The new glycylcyline antimicrobial, tigecycline, is a broad-spectrum antibiotic and has shown activity against a wide variety of bacteria (including antimicrobial-resistant strains). Tigecycline shows great promise for use in cSSSIs and cIAIs especially when a broad-spectrum drug is needed for initial antimicrobial therapy. Even though it is only approved for intravenous use, this results in greater tissue penetration, which is highly important in these types of infections. Side effects may present, but are not more serious than any of the tetracycline drugs. The daily cost for this drug is moderately high, but that cost can easily be offset when initial treatment success translates to shorter hospital stays and decreased mortality. Tigecycline seems likely to be able to fill a gap in antimicrobial therapy that has been widening, and perhaps will help ease the anxiety of physicians who face the treatment and management of patients with antimicrobial-resistant infections.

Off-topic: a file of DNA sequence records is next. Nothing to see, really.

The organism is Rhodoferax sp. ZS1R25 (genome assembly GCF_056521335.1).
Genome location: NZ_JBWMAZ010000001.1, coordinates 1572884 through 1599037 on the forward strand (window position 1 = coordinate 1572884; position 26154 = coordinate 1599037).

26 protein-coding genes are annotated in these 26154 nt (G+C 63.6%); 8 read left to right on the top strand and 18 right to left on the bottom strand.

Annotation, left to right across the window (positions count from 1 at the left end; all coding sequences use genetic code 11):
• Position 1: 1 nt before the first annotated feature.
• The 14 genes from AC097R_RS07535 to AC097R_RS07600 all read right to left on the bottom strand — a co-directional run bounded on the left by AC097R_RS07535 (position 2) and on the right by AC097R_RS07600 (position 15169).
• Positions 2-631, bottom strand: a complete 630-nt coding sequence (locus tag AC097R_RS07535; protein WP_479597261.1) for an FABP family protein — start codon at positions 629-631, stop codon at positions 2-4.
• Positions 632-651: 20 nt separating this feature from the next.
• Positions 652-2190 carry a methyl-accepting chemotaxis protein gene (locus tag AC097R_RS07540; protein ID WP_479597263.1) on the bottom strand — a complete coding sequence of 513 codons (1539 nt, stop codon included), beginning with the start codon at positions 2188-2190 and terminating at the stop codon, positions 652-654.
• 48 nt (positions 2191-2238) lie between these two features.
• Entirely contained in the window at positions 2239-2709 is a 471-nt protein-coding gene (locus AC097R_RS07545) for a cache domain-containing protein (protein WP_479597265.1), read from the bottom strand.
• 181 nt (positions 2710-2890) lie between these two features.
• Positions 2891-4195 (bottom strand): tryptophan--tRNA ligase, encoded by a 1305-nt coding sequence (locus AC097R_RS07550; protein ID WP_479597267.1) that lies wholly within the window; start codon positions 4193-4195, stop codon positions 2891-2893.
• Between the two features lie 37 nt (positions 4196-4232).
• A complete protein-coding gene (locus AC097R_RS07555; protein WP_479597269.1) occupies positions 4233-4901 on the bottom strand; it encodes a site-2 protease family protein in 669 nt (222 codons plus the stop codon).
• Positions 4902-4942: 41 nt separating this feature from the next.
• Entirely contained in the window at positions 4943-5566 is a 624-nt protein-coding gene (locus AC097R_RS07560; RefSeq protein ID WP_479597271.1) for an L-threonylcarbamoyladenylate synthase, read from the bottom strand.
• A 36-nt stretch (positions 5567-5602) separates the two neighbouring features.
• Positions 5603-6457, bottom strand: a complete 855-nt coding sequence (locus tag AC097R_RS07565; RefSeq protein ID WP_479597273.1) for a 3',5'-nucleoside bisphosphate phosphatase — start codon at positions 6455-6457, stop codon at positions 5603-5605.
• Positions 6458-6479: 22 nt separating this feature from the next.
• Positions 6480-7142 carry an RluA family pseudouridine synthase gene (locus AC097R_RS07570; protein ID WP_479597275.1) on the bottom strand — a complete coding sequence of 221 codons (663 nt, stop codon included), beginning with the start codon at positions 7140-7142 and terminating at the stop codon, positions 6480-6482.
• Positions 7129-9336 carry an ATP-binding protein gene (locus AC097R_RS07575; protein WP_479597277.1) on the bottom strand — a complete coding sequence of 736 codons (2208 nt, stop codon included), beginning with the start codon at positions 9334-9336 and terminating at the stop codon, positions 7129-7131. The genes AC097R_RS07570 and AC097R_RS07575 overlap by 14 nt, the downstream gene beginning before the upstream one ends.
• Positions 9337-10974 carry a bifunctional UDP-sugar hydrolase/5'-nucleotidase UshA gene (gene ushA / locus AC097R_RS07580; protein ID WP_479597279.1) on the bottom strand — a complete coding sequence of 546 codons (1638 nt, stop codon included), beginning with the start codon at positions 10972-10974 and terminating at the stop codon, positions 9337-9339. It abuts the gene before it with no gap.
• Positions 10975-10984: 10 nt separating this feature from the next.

The author reports no conflicts of interest in this work.